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This report from UK think tank the Adam Smith Institute looks at reforming the Department of Education.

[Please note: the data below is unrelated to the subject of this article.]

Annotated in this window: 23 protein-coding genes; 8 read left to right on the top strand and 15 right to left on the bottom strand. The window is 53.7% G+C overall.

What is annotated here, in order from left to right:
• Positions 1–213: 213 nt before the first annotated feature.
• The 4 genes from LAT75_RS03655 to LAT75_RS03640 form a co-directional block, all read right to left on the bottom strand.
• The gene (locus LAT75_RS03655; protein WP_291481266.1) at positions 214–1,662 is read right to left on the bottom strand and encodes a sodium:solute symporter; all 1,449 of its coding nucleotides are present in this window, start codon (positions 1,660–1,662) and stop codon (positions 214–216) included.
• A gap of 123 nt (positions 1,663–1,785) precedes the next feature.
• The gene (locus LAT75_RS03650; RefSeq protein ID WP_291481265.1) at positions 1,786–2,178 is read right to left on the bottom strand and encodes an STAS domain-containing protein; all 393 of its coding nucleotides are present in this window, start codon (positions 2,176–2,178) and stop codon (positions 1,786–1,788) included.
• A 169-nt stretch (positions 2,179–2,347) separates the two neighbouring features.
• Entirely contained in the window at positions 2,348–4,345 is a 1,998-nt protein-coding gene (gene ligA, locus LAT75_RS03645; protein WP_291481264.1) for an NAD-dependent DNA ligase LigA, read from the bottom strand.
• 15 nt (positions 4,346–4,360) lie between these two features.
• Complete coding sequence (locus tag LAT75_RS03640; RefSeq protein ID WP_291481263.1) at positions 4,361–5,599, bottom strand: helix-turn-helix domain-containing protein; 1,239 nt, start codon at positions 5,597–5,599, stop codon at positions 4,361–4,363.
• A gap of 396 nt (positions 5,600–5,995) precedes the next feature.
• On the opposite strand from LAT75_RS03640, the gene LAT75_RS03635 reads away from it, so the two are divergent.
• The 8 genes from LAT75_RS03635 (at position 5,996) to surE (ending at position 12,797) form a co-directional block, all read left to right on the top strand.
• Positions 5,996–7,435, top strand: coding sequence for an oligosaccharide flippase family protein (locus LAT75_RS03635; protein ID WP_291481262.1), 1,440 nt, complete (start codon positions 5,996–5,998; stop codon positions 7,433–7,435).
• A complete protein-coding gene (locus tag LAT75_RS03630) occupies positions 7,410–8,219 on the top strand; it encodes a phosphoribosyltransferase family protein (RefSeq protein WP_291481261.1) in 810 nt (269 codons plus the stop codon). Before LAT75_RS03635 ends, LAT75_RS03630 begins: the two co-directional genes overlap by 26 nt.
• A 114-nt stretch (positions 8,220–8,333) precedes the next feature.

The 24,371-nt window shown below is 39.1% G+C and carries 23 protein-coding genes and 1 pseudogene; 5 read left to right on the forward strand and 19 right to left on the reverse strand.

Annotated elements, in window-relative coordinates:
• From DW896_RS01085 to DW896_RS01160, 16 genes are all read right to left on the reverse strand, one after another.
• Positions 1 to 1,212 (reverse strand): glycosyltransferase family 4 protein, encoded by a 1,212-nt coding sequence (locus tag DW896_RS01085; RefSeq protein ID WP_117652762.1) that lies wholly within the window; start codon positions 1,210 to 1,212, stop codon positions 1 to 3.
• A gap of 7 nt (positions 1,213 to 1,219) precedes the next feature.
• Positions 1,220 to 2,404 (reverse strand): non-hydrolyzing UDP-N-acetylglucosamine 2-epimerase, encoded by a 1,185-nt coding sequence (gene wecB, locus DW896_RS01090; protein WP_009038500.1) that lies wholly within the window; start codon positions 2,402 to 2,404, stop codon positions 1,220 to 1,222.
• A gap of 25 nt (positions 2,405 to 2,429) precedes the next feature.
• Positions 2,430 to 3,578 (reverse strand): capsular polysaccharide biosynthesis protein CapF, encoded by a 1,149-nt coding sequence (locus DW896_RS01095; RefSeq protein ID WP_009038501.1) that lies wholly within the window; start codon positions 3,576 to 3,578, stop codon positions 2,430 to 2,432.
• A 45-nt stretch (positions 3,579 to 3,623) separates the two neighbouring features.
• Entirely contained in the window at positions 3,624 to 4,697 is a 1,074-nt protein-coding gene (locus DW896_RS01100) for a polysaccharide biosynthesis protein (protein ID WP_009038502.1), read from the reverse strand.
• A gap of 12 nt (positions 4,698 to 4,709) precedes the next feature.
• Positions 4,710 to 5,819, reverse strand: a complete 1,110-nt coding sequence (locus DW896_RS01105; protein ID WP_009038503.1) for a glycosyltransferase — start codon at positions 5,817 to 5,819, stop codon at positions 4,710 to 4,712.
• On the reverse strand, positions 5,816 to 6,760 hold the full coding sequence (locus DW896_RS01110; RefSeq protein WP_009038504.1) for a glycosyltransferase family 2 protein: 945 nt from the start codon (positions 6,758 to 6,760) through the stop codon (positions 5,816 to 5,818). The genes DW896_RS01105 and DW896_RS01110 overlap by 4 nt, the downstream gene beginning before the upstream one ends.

The Adam Smith Institute’s latest discussion paper, written by Tim Ambler, proposes a number of reforms to improve the efficiency and value for money of the Department for Education. This paper is part of the Adam Smith Institute’s “Reforming the Civil Service” series. The Department for Education has a number of arm’s length bodies that should be dropped, delegated elsewhere or streamlined; Opportunities for reform include: Merging the Standards and Testing Agency (STA) with Ofsted; Transferring all responsibility for education and skills funding to the Education and Skills Funding Agency (ESFA) whilst passing its other policy and implementation roles back to the Department for Education’s HQ; Simplifying the types of revenue and capital grants to schools and education/skills providers as well as the process by which they are administered; Overhauling the student loan system by allowing students to sell equity stakes in their future earnings; Merging the Office for Students (OfS) into Ofsted, transferring grant-giving responsibility to the ESFA; Transferring industry training boards (such as the Engineering Construction Industry Training Board and the Construction Industry Training Board) to their associated industries; Turning Ofqual and Ofsted into Executive Agencies of the Department for Education; Taken together, these changes could drastically improve efficiency by reducing the headcount by 68% and thereby provide the taxpayer with greater value for money.

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